God knows who we are. He knows how we operate and is willing to work with us. Psalm 103:14, one of the coolest verses in the Bible, says, “For he knoweth our frame; he remembereth that we are dust.”
That’s a good thing!
One attribute of humanity that God works with is our desire to have physical things in our religion. We need to be very careful of this tendency, but God has thrown us a bone or two on this front.
Baptism is a physical picture of the spiritual reality of being placed into the Body of Christ.
Communion is done “in remembrance” of Christ until He returns.
Marriage is a physical demonstration of oneness as well as Christ’s relationship to the Church.
Creation reminds us of His nature and the work of His hands.
Just because a physical thing has a part in your religion doesn’t mean you’re an idolater.
The problem comes when we depend on these things, when these things (even Communion or marriage) become enough for us that we never get to God behind them. Those who celebrate how great their marriage is because of God, rather than celebrating how good God is because of their marriage.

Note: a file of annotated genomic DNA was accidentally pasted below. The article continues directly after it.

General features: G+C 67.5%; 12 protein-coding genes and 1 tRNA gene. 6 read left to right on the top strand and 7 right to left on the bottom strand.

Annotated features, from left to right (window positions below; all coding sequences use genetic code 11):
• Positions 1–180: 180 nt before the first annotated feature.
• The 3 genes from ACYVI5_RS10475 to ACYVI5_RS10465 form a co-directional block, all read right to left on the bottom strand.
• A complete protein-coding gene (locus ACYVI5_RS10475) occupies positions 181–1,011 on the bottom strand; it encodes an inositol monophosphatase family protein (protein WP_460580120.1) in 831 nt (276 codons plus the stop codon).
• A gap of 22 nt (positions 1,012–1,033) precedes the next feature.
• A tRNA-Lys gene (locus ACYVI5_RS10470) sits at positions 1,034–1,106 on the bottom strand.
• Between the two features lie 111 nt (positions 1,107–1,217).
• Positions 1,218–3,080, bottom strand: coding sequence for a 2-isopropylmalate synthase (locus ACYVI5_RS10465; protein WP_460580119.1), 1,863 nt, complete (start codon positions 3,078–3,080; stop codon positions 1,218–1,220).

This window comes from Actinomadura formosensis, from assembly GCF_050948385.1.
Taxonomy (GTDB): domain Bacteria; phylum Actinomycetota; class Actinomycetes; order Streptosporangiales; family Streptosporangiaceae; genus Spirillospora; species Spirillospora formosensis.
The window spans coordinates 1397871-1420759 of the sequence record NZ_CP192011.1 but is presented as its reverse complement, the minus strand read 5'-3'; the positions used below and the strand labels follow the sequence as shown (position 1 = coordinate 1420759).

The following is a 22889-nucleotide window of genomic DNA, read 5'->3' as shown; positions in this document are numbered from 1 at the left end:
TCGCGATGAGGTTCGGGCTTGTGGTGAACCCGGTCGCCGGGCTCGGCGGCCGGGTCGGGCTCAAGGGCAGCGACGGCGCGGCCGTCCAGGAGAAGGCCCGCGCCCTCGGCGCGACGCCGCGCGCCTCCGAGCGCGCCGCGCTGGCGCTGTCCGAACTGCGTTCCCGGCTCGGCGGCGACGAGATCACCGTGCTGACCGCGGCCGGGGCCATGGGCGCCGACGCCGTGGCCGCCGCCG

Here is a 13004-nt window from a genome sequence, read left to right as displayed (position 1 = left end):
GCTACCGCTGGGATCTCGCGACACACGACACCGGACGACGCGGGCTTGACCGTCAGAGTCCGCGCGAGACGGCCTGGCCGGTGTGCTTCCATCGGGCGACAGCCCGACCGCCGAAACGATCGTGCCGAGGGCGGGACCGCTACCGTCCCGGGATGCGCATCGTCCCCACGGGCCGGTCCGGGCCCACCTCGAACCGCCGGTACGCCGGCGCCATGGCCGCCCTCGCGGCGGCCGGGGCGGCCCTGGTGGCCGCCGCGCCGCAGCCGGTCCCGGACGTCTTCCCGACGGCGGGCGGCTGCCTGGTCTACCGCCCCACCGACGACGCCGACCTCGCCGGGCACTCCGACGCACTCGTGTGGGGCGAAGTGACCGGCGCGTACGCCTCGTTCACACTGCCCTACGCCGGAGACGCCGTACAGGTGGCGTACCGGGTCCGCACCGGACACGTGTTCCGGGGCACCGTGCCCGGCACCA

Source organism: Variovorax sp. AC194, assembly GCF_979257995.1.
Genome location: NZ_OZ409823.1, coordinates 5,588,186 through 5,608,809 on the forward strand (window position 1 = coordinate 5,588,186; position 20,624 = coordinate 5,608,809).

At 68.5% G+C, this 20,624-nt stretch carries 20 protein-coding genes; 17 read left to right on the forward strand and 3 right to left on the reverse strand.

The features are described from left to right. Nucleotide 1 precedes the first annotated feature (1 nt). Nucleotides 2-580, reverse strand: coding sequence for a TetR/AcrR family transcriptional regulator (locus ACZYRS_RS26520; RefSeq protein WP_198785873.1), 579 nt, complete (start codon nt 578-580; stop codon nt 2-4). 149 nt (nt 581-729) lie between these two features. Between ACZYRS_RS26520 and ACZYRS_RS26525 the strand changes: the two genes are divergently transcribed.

If taking communion or being baptized is the substance of your God-awareness, or if you have little desire to know God as long as you have these things, you might be in trouble.
Physical things can also be used as a natural outpouring of true spiritual growth. We don’t take Communion to get brownie points with God; we take Communion to remember the Lord’s death until He comes. Communion is no substitute for heart worship, but it can be an expression of heart worship.
In the end, God is the judge of our worship. One good way to determine where your focus is at with worship is whether you are doing it for yourself and the fine feelings, or if you are doing it for God, regardless of whether you “benefit” or not.
Yes, all true worship will benefit you, but if you just do it for you, idolatry aint far behind.